The main opposition National Democratic Congress (NDC) has called on the state-owned National Insurance Scheme (NIS) to set the record straight in the public’s interest on the amount of money received from the Keith Mitchell-led government by way of worker’s contribution since the February 2013 general elections.
Congress Political Leader, Senator Nazim Burke is maintaining that NIS has not received $54 million in contributions from public servants from the cash-strapped ruling New National Party (NNP) Government of Prime Minister Mitchell.
According to Burke, the former Finance Minister in the 2008-13 period, he has received “credible information” to the contrary.
“This is not information I made up, there is no reason for me to just come and tell the nation any bold-face lie,” he said on a talk show radio programme.
“I can tell you that the information came from very reliable sources,” he told the host of the programme.
During last week’s post-Cabinet press briefing, Social Services Minister, Nickolas Steele refuted Sen. Burke’s claim stating that up to the end of October 2015, the stock of government arrears to NIS stood at $19.8M.
Minister Steele told the media that government’s monthly obligation to NIS is $1.65M.
“If he is right about that, and they’ve been in Office for 32 months now, then the total payments that would have had to be made was $52.8M,” Sen. Burke said.
He said if this figure of $52.8M was honoured by government and had reduced the arrears incurred by the previous NDC Government to $4.4M, when added it will be $57M.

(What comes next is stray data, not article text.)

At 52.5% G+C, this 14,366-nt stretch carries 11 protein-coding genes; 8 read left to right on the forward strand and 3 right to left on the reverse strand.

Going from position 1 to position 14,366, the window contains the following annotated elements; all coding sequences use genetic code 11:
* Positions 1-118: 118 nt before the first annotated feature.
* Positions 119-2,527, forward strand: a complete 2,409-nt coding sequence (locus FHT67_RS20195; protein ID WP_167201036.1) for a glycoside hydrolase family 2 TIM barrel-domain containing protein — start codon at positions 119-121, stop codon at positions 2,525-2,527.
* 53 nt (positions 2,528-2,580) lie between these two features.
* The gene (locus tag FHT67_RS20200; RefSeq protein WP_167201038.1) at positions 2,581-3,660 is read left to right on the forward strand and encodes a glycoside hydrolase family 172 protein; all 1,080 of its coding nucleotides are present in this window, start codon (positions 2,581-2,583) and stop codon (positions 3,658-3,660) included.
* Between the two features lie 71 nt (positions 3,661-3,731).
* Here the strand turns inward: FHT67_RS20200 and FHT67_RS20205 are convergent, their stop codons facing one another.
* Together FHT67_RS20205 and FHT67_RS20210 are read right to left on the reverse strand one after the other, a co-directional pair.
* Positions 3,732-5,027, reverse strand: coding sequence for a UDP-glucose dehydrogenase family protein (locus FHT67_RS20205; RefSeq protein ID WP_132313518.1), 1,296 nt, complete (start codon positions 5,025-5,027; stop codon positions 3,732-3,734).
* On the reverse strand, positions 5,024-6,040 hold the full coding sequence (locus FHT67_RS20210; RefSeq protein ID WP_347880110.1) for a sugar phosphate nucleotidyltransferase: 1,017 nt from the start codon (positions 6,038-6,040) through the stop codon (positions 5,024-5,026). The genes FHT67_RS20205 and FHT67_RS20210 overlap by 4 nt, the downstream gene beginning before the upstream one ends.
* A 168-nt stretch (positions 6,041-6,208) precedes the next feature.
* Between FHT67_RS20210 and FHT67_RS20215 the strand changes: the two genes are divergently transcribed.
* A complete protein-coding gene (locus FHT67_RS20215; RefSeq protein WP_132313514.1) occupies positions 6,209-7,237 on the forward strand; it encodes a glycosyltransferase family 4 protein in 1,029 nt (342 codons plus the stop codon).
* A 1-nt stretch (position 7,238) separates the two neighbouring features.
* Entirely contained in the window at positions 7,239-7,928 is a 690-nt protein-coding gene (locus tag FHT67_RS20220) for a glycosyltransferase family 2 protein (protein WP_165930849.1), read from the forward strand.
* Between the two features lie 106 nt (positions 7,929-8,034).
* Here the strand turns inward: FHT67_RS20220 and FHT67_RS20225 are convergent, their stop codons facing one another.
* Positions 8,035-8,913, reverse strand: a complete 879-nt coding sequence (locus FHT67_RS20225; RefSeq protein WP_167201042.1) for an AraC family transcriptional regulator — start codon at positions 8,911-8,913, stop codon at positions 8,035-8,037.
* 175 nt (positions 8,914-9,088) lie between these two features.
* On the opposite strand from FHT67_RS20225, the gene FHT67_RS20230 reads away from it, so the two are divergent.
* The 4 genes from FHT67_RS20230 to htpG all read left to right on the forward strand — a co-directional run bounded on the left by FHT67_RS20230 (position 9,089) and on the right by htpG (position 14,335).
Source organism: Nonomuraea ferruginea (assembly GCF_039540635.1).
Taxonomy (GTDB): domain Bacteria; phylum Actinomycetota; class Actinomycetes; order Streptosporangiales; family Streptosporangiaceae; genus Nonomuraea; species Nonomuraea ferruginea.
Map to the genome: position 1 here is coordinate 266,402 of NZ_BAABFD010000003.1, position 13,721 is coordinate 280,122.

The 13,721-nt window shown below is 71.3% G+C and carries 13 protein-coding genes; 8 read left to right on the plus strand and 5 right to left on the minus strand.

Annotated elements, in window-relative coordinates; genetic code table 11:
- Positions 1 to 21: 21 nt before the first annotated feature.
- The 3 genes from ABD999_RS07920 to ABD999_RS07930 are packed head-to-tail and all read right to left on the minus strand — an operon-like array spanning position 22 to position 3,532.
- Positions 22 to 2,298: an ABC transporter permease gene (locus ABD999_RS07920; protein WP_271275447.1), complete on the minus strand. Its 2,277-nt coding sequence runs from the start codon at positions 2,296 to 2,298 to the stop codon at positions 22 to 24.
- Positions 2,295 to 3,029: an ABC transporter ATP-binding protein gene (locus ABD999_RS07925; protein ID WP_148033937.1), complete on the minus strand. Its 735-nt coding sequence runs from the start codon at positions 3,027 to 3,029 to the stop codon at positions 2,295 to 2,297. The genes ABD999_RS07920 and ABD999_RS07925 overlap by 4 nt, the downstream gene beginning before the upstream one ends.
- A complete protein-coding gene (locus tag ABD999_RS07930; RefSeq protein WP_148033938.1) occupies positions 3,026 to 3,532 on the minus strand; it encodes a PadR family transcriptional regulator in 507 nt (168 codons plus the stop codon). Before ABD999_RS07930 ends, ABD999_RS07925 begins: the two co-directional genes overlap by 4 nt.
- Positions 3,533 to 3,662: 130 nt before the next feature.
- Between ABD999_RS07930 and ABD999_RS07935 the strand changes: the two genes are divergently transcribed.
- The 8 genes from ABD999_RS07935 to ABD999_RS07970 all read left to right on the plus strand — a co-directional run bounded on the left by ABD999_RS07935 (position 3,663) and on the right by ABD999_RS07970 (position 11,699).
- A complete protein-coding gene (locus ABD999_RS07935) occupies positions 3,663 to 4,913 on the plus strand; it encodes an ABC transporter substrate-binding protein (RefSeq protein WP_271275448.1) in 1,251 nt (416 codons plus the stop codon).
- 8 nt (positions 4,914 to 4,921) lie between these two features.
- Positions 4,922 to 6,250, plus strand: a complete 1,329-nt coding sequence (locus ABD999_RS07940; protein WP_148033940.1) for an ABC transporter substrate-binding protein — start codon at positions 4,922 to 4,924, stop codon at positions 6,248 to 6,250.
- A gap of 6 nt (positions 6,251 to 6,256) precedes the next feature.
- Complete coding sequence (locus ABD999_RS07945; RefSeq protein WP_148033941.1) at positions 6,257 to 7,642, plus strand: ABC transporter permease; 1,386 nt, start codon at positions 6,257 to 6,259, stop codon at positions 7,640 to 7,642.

However, Sen. Burke said the Social Services Minister is claiming that the NNP regime has paid $68.8M to NIS.
“The only way of proving the truthfulness of that statement is to have the NIS tell the nation what it received from the government,” he added.
“The person who holds the truth, who has custody of the truth on this issue right now is the NIS,” Burke said.
The exchanges between Burke and the NNP administration comes against the backdrop of an alleged agreement signed between the scheme and government on outstanding monies from loans due to the fund.
As part of the ongoing Structural Adjustment Programme (SAP), the Mitchell-led government was hoping to get the fund to accept a “hair-cut” in the region of 50-60% on outstanding loan payments.
The proposal was met with stiff resistance from some of the Board Members of NIS especially the representatives of the Grenada Trade Union Council (GTUC).
A knowledgeable trade union official told this newspaper that, “what I am hearing is that the agreement covers 25 years – government gets a 10 year grace period but will begin to pay a three percent interest during that period”.
“My understanding is Trade union did not agree and employers had problems with the condition – however, government directors were fully supportive”, she added.
THE NEW TODAY was not able to reach Chairman of the NIS Board, Ron Antoine nor Permanent Secretary in the Ministry of Finance, Timothy Antoine for specific details on the government/NIS agreement on the outstanding loan payments.
The TUC is known to be concerned about the implications of the agreement on NIS’ ability to meet future obligations to workers.